Andrew Shamaskin, a Ph.D. candidate studying land conservation at Mississippi State University, has been selected as a finalist for the Sea Grant John A. Knauss Marine Policy Fellowship. A panel of professionals selected him to serve as one of 74 fellows through a highly competitive process.
He will spend one year in Washington, D.C., gaining experience with the policy-making process in agencies and committees that deal with marine and coastal issues at the federal level. He will participate in interviews with several executive and legislative offices during a virtual placement week this fall, and his fellowship will begin in February 2021.
"I'm honored to be selected as a finalist for the Knauss fellowship and look forward to the opportunities that await from this experience," he said. "Having spent the last five and a half years at Mississippi State University, it feels bittersweet to be leaving soon, but I'll always appreciate what I gained from here and the Gulf Coast. And I'll be sure to share that wisdom with my host office in D.C."
At MSU, Shamaskin is studying the strategic conservation of resilient landscapes in the Gulf Coast region, and he is also a graduate research assistant. He has a master's degree in wildlife, fisheries and aquaculture from Mississippi State University. His thesis was "Evaluating multisystem length limits for inland fisheries." He also worked as a fisheries observer in Alaska, a research technician at Virginia Tech and an Ernest F. Hollings Scholarship Summer Intern at the Northeast Fisheries Science Center, Woods Hole, Massachusetts.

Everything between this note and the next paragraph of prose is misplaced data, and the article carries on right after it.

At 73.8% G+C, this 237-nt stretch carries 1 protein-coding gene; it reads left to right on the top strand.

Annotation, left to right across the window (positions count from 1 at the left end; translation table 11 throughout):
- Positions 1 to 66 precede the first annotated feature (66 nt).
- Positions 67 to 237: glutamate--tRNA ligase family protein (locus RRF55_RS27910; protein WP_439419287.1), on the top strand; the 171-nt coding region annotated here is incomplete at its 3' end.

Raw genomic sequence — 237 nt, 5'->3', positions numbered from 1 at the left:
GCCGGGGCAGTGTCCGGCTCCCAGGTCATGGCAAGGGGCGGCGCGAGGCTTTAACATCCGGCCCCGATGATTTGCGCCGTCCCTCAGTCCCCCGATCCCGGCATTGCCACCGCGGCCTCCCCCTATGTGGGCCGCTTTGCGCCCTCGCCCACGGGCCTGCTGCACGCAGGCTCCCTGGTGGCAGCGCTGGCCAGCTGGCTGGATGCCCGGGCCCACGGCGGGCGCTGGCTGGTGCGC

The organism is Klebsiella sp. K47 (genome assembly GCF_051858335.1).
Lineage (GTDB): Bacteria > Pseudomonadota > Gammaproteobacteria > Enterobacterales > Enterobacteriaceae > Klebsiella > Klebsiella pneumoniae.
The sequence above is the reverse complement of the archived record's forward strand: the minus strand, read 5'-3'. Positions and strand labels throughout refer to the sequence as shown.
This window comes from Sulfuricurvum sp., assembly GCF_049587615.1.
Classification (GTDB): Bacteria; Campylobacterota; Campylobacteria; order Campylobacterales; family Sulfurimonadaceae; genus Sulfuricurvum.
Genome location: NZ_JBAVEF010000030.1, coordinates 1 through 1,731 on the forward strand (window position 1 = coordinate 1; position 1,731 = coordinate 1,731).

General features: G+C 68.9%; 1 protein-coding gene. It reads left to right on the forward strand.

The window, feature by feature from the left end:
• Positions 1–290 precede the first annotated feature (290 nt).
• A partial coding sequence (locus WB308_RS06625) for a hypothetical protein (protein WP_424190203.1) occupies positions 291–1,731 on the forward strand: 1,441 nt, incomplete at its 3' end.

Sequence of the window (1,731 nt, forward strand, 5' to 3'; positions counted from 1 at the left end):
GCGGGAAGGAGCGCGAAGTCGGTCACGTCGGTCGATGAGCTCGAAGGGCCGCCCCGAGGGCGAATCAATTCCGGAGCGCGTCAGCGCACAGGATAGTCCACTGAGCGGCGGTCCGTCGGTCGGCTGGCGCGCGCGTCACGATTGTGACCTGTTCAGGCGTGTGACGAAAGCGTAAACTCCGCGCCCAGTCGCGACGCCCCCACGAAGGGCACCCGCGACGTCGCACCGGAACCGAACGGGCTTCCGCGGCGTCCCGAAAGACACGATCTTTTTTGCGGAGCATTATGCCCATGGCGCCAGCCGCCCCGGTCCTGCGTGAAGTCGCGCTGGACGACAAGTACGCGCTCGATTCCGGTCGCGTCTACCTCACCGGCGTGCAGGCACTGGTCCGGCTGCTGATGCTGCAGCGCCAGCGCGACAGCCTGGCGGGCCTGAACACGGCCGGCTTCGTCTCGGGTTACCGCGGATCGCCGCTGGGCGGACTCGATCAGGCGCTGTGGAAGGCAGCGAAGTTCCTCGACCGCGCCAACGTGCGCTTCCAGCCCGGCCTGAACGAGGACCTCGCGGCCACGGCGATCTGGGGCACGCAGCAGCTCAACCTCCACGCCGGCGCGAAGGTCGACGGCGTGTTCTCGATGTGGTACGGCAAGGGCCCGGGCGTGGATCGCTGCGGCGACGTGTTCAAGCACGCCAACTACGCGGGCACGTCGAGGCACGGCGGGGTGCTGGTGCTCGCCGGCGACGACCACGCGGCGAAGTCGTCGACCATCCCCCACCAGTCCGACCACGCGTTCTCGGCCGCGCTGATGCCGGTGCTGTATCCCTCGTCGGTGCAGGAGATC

"We are excited to welcome the 2021 class of Knauss fellows and look forward to the skill and perspective that they will provide towards addressing critical marine policy and science challenges," said Jonathan Pennock, program director for the National Oceanic and Atmospheric Administration's National Sea Grant College Program, which sponsors the Knauss fellowship program. "As the government and the sciences adapt to new norms for working driven by the COVID-19 pandemic, the Knauss fellowship will create novel opportunities for the fellows to redefine how government and science interact and operate for the benefit of society."
The Mississippi-Alabama Sea Grant Consortium endorsed Shamaskin's application for the fellowship. He was the only finalist from Alabama and Mississippi applicants.
"Andrew is an exceptional early career professional who will do well as a Knauss Fellow," LaDon Swann, director of the Mississippi-Alabama Sea Grant Consortium, said. "He has a broad range of research experiences in fisheries management, and he also has considerable experience in engaging fishermen to help them make science-based decisions."
Shamaskin is self-motivated, highly observant and adaptable, Swann said.
"These character traits will be of benefit to him as he takes on the challenges of working in Washington, D.C.," Swann said.
The Knauss fellowship program started in 1979 and is named in honor of John A. Knauss, a former NOAA administrator and a founder of the National Sea Grant College Program. The 2021 Knauss finalists will become the 42nd class of the fellowship and will join a group of over 1,400 professionals who have received hands-on experience transferring science to policy and management through fellowship appointments with federal government offices in Washington, D.C.